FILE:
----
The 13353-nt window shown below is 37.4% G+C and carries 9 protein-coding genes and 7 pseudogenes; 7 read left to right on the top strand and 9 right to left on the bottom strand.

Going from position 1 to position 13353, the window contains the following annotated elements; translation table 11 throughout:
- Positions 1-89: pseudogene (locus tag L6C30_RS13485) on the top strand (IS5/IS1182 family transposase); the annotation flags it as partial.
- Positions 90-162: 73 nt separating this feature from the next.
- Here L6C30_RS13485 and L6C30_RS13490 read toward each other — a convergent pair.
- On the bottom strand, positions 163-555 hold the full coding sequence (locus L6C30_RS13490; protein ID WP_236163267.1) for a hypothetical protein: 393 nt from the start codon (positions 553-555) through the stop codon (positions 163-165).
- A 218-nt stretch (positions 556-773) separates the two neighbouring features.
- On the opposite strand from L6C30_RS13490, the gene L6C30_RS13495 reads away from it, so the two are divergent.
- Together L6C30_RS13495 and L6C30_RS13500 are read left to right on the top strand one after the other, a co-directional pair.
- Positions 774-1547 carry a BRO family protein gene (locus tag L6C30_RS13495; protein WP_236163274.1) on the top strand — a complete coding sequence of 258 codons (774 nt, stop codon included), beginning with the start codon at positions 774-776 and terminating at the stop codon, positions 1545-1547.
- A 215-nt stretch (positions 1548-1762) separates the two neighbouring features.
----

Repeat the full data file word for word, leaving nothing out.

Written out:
The 13353-nt window shown below is 37.4% G+C and carries 9 protein-coding genes and 7 pseudogenes; 7 read left to right on the top strand and 9 right to left on the bottom strand.

Going from position 1 to position 13353, the window contains the following annotated elements; translation table 11 throughout:
- Positions 1-89: pseudogene (locus tag L6C30_RS13485) on the top strand (IS5/IS1182 family transposase); the annotation flags it as partial.
- Positions 90-162: 73 nt separating this feature from the next.
- Here L6C30_RS13485 and L6C30_RS13490 read toward each other — a convergent pair.
- On the bottom strand, positions 163-555 hold the full coding sequence (locus L6C30_RS13490; protein ID WP_236163267.1) for a hypothetical protein: 393 nt from the start codon (positions 553-555) through the stop codon (positions 163-165).
- A 218-nt stretch (positions 556-773) separates the two neighbouring features.
- On the opposite strand from L6C30_RS13490, the gene L6C30_RS13495 reads away from it, so the two are divergent.
- Together L6C30_RS13495 and L6C30_RS13500 are read left to right on the top strand one after the other, a co-directional pair.
- Positions 774-1547 carry a BRO family protein gene (locus tag L6C30_RS13495; protein WP_236163274.1) on the top strand — a complete coding sequence of 258 codons (774 nt, stop codon included), beginning with the start codon at positions 774-776 and terminating at the stop codon, positions 1545-1547.
- A 215-nt stretch (positions 1548-1762) separates the two neighbouring features.